CT asks Ray Uzwyshyn, the director of digital and collection services for the Texas State University library, about research data repositories — a technology that is just coming into its own. He offers both a current view of the technology and insight into its impact.
California’s City College of San Francisco has been unable to prove to the state that instructors taught approximately 16,000 students in nearly 600 online courses from 2011 to 2014. No fraud is suspected, but the college will repay the state $39 million over the next 10 years.
A new study from Civitas Learning, based on aggregated data collected using 4 million student records from 68 institutions, has identified attendance, LMS grades, course material engagement and discussion board engagement as the four most predictive types of LMS activities.
The Online Learning Consortium (OLC) yesterday released three additional scorecards to help faculty and administrators evaluate digital course offerings. More than 400 higher ed institutions use OLC’s Quality Scorecard Suite to assess their online and blended learning programs and initiate planning efforts.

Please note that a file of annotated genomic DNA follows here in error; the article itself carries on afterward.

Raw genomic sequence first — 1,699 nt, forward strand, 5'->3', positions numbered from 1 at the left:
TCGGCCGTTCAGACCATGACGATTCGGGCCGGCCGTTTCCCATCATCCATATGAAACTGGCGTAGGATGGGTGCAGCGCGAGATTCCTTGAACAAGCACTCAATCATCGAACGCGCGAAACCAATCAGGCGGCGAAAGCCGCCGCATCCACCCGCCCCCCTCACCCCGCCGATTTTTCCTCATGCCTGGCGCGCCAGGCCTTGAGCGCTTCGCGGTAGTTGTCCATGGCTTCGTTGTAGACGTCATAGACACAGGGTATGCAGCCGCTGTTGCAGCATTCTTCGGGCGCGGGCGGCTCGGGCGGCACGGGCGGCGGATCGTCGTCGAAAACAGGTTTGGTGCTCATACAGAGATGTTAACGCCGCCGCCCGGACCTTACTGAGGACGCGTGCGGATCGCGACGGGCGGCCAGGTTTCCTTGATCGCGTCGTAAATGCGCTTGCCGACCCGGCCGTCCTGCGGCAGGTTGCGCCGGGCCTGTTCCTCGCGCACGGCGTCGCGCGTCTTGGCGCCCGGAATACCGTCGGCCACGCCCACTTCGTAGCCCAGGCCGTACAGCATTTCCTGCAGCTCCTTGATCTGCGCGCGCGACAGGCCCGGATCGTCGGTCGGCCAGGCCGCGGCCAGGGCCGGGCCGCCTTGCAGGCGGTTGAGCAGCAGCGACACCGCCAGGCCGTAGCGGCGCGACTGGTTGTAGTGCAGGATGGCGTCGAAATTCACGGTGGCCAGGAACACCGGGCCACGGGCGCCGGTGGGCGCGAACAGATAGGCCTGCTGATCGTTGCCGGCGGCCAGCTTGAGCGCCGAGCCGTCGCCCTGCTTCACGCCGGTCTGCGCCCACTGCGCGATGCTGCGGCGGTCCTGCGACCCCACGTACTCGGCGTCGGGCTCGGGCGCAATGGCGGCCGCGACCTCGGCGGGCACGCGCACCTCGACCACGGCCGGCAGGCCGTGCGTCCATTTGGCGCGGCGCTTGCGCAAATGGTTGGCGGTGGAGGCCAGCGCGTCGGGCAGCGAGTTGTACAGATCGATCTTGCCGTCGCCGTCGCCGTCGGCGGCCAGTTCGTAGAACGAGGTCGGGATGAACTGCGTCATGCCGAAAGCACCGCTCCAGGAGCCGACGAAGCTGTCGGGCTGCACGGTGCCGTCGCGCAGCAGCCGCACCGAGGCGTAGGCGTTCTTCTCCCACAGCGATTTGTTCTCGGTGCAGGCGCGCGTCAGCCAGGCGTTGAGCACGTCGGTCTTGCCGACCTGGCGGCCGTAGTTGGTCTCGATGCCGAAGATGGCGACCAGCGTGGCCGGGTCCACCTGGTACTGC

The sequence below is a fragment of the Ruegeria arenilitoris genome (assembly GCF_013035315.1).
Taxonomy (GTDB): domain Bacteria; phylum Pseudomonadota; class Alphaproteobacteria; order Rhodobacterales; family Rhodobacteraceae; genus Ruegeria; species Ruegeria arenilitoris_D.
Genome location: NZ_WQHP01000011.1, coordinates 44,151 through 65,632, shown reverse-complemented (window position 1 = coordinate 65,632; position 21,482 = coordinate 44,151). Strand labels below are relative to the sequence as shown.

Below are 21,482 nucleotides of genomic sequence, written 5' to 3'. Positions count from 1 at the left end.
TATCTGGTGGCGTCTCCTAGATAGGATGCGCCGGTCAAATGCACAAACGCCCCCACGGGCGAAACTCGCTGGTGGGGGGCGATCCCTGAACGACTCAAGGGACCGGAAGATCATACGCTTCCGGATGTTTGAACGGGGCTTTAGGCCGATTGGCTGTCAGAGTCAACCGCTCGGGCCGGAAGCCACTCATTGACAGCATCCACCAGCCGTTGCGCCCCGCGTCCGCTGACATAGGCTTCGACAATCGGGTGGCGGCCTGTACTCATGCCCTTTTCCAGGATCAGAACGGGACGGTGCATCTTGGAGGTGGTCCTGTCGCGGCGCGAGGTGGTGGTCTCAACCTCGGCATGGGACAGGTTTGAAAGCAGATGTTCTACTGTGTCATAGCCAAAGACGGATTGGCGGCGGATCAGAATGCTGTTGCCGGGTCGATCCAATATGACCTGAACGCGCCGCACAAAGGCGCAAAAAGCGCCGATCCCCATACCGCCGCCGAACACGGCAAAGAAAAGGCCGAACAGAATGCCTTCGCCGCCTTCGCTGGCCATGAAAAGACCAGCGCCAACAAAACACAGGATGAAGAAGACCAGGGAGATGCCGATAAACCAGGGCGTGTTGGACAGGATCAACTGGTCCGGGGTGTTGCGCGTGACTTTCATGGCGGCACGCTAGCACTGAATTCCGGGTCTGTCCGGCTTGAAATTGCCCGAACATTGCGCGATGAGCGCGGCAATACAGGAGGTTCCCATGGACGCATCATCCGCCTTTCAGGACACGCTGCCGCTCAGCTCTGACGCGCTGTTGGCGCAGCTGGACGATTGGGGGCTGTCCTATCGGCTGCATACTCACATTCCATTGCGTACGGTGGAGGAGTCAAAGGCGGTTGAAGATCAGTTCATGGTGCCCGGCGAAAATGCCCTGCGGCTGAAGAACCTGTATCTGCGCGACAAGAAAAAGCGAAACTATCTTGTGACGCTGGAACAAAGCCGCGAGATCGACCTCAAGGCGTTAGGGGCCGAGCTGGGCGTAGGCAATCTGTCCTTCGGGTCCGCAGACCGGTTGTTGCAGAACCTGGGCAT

The e-learning market is predicted to experience significant global growth over the next five years, largely driven by advances in technology, evolving business needs and a number of emerging learning and development trends, according to Docebo’s newly released research report, “E-Learning Market Trends and Forecast 2017-2021.”
Quality instructional videos require a balance of content, design, teaching style and more. Here are six factors to consider.
The partnership will add VitalSource’s complete suite of offerings to Ed Map’s OPENVUE platform and its services, to expand course material offerings beyond eTextbooks.
MindTap, an online learning platform from Cengage Learning, has integrated “virtual machine labs” in an effort to prepare students to succeed in computer and information technology careers.
Admissions officers at the University of Wisconsin, Green Bay are using Snapchat to notify prospective students who applied and were accepted into the university.
Currently, the contents will include about 5,000 items, but as the Library of Congress continues to digitize its map collections, the number of items shared will increase.